• First round national crop estimates by the Ministry of Agriculture and Food Security (MoAFS) were released in February 2014 and have suggested that the country’s maize production may be about 10 percent higher than the previous 2012/13 season.  Approximately 4 million MTs of maize is expected, while cassava, sweet potato, sorghum, millet, and pulse production is also expected to increase slightly. A slight reduction in crop production is expected this season due to poor prices last season.

    Updated Assumptions

    The current situation has changed the assumptions used to develop FEWS NET’s most likely scenario for the period of January to June 2014.

    • Local maize traders will continue selling maize at prices higher than ADMARC but these prices will not reach the levels that were originally projected by FEWS NET in the Food Security Outlook report. It is now estimated that maize prices are likely going stay under MWK 160/kg during the February to March period because of better ADMARC market supplies,  among other factors.
    • Given the unprecedented and regular approvals for ADMARC to access significant maize stocks from the SGR for its markets across the country, it is likely that ADMARC will continue selling the subsidized maize grain in its markets during the months of February and March.
    • Prospects for the upcoming main season are mixed at this point and will depend on rainfall amounts in March and possibly April. Currently, the green harvest is expected to be available nearly one month later than normal (mid-March) due to the delay in the start of season.

    Projected Outlook Through June 2014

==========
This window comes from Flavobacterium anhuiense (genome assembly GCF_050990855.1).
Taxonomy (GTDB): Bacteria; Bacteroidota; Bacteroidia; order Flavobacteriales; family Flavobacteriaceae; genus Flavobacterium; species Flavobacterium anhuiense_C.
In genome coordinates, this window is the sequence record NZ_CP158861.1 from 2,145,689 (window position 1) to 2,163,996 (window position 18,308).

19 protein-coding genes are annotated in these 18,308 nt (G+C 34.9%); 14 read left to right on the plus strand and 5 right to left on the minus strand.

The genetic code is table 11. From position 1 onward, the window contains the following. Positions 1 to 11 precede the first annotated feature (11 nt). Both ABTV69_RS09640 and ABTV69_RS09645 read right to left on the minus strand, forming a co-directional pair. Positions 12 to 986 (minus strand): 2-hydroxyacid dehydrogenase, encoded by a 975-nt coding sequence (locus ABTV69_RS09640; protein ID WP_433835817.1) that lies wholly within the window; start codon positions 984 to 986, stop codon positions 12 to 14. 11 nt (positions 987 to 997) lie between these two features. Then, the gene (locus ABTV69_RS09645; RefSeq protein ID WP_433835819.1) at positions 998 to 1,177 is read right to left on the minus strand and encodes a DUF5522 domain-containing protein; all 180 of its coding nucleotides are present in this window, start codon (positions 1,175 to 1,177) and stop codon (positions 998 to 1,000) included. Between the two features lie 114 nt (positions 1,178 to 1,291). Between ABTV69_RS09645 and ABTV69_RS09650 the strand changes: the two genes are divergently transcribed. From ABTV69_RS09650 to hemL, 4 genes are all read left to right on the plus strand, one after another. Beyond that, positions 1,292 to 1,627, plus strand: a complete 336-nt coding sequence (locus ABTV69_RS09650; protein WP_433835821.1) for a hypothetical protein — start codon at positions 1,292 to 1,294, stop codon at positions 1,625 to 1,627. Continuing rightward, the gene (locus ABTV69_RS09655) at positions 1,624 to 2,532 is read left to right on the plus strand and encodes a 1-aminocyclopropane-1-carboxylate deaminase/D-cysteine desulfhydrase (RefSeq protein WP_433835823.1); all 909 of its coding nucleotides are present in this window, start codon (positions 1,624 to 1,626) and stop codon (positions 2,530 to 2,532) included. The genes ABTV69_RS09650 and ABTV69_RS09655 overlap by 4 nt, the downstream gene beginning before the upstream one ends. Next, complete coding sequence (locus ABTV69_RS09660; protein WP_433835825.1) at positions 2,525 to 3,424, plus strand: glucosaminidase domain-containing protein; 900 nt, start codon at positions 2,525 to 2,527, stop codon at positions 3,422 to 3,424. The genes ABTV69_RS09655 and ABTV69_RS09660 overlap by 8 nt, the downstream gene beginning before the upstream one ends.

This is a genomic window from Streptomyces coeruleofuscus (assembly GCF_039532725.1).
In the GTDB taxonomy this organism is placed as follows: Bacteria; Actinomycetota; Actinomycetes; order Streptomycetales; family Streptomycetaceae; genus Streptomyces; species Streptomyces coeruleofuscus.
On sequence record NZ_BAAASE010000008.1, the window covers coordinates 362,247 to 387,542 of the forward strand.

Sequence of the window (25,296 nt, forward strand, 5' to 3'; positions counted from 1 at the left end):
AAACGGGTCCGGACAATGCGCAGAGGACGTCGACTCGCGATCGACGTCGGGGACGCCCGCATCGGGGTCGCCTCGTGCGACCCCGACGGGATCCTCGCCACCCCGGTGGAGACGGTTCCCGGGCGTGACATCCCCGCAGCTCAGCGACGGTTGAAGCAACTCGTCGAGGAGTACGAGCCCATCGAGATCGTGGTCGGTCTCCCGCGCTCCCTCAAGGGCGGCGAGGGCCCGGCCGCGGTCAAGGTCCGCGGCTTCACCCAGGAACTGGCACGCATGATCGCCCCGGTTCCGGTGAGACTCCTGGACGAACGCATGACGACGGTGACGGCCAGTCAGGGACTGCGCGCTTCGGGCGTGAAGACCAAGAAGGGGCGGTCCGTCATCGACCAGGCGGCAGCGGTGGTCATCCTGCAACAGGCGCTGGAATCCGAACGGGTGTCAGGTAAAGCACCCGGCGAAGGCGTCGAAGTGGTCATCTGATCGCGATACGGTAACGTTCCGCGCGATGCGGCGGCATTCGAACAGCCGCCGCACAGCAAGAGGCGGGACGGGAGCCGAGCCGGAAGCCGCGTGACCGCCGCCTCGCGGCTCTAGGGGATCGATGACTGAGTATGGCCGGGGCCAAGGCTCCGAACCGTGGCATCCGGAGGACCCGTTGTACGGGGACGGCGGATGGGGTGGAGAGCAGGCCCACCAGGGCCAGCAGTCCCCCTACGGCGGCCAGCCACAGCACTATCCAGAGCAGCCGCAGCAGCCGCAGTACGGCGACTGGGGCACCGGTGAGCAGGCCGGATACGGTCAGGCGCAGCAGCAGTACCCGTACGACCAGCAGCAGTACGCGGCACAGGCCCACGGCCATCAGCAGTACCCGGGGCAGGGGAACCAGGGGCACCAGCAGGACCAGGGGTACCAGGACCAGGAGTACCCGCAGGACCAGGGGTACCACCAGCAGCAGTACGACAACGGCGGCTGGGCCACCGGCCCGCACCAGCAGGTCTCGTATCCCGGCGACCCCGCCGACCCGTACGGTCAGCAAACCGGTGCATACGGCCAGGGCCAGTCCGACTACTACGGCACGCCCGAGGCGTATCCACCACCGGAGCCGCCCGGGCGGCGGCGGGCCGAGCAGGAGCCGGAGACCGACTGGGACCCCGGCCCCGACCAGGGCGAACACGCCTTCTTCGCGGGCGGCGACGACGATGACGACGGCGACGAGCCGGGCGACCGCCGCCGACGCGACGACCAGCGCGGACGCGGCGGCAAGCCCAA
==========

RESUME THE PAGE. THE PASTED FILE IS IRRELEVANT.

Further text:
Based on recent FEWS NET assessments and information from partners in all the livelihood zones receiving humanitarian assistance, the majority of poor households are able to meet their livelihoods protection needs. Therefore the acute food security outcomes in all the areas of concern for the February-March period have been revised downward from Stressed food insecurity (Phase 2!) to Minimal food insecurity in the presence of with assistance (Phase 1!).

    FEWS NET projects that between the months of April and June 2014, the majority of poor rural households across the country will likely access adequate food through a combination of purchases from markets and some own household stocks, and will be facing Minimal (IPC Phase 1) outcomes.

    This monthly report covers current conditions as well as changes to the projected outlook for food insecurity in this country. It updates FEWS NET’s quarterly Food Security Outlook.

    Figures Seasonal Calendar in a Typical Year

    Figure 4

    Seasonal Calendar in a Typical Year

    Source: FEWS NET

    Figure 4


    This Food Security Outlook Update provides an analysis of current acute food insecurity conditions and any changes to FEWS NET's latest projection of acute food insecurity outcomes in the specified geography over the next six months. Learn more here.